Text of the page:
Sub-Saharan Africa: Public-Private Partnership to Improve Food Processing in Africa (September 2009)


On September 25, 2009, a public-private partnership with General Mills, a leading U.S. food company, the U.S. Agency for International Development (USAID) and the U.S. President's Emergency Plan for AIDS Relief (PEPFAR) was announced at the closing of the Fifth Annual Meeting of the Clinton Global Initiative. This partnership will improve the capacity of small and medium- sized food businesses across sub-Saharan Africa to produce healthy, fortified food products.

The partnership will link the technical and business expertise of General Mills and up to nine additional food companies with up to 200 small and medium-sized mills and food processors in 15 sub-Saharan African countries. The partnership aims to improve the ability of these small and medium-sized enterprises to produce high-quality, nutritious and safe food at affordable prices. The partnership, which could potentially reach a value of $21 million, will also benefit an estimated 1.6 million smallholder farmers who supply these businesses.

A key component of the United States global Food Security initiative is to help countries link small farmers to local markets to increase family income and food security. By improving the manufacturing and business practices of these local firms, this partnership will strengthen that local market for small farmers and will enable the businesses to produce better quality food products at lower costs.

Through PEPFAR, America supports life-saving antiretroviral treatment for over two million people in Africa. For severely malnourished patients, PEPFAR programs may prescribe therapeutic and supplemental foods to ensure the effectiveness of treatment. Yet, many countries rely on expensive food imports. This partnership will source foods locally, stimulating the local economy, and promoting food security in areas heavily affected by HIV/AIDS.

"If PEPFAR HIV/AIDS programs and broader health and development efforts are going to be sustainable, they must be owned and led by partner countries," said Ambassador Eric Goosby, U.S. Global AIDS Coordinator. "This partnership with General Mills and USAID will support local food companies to help meet the nutritional needs of people living with HIV/AIDS, while bringing health benefits to the larger population through improved nutrition and broader economic development."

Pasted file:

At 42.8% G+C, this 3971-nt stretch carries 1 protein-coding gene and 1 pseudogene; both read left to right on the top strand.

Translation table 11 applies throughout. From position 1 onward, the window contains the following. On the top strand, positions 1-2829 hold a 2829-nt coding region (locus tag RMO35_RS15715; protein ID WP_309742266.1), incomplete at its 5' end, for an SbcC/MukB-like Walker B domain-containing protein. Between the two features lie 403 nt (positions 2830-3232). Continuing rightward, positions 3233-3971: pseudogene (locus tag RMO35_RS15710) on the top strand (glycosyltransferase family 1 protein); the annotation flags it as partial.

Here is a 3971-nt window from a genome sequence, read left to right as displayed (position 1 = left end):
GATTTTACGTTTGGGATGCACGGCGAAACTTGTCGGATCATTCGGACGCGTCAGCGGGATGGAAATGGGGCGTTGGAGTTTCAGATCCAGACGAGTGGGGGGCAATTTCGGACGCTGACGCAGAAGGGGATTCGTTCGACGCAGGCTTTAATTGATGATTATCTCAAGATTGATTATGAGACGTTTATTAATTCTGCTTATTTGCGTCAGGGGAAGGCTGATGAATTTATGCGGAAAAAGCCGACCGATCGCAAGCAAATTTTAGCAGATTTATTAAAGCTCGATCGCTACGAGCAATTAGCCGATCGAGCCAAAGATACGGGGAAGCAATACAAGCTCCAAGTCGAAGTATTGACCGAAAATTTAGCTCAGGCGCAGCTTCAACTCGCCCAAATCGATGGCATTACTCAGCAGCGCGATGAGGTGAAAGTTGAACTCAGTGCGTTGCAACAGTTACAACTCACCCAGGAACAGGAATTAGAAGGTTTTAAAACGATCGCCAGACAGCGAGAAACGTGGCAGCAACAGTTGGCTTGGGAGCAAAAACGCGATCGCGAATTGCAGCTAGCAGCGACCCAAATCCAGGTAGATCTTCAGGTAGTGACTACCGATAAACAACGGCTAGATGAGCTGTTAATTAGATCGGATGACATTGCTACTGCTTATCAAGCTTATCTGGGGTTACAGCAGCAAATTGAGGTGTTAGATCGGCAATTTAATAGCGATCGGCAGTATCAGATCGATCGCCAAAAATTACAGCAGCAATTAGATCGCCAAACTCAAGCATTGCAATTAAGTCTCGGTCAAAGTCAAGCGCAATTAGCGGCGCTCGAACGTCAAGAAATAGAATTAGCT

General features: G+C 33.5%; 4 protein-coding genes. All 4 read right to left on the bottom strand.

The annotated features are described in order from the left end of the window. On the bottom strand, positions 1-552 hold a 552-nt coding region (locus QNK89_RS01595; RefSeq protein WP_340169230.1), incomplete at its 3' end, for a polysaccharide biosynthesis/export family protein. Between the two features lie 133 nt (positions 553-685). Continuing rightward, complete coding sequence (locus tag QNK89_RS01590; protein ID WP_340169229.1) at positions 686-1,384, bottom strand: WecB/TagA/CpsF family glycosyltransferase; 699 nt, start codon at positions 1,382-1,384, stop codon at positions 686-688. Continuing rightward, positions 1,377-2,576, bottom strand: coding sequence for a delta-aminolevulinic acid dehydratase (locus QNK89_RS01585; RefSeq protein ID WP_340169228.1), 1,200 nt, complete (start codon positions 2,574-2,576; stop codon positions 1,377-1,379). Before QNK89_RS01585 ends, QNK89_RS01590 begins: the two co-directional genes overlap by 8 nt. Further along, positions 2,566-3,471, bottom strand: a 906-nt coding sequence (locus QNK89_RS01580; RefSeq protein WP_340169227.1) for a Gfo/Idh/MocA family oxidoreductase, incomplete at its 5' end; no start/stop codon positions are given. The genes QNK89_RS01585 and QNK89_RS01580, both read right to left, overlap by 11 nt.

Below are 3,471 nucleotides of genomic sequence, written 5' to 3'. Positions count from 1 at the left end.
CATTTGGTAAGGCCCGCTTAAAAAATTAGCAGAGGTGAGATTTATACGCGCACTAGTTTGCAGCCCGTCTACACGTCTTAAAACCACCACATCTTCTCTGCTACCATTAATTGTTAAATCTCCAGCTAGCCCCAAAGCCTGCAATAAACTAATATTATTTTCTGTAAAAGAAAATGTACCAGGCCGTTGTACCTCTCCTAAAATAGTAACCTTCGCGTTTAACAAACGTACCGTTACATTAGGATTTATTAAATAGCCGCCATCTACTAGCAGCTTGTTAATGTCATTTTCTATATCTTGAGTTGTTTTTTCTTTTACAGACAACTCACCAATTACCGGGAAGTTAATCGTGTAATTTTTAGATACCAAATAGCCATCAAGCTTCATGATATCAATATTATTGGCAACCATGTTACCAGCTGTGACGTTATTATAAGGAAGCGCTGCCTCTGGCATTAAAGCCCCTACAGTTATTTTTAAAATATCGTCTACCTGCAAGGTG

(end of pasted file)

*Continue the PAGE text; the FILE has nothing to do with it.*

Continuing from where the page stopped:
The long-term vision shared by General Mills and the U.S. Government is for the partnership is to engage multiple food companies and food industry-related associations to provide similar expertise to processors in Africa. The core expertise of food scientists, process engineers, and operations managers will have a transformative effect on the African agribusinesses, making the beneficiary firms' operations more efficient and expanding their potential markets and product offerings.

The U.S. Government will work across agencies addressing health and development to connect General Mills and other partner food companies to the beneficiary small and medium-sized enterprises on the ground. Over three years, the consortium of companies is expected to contribute up to 218,000 labor hours - worth up to $17 million. General Mills' total contribution is expected to be $5.4 million, comprised of cash and 65,000 labor hours. The U.S. Government commitment is initially expected to be $1.8 million, potentially ramping up to $4 million as more companies join the consortium.

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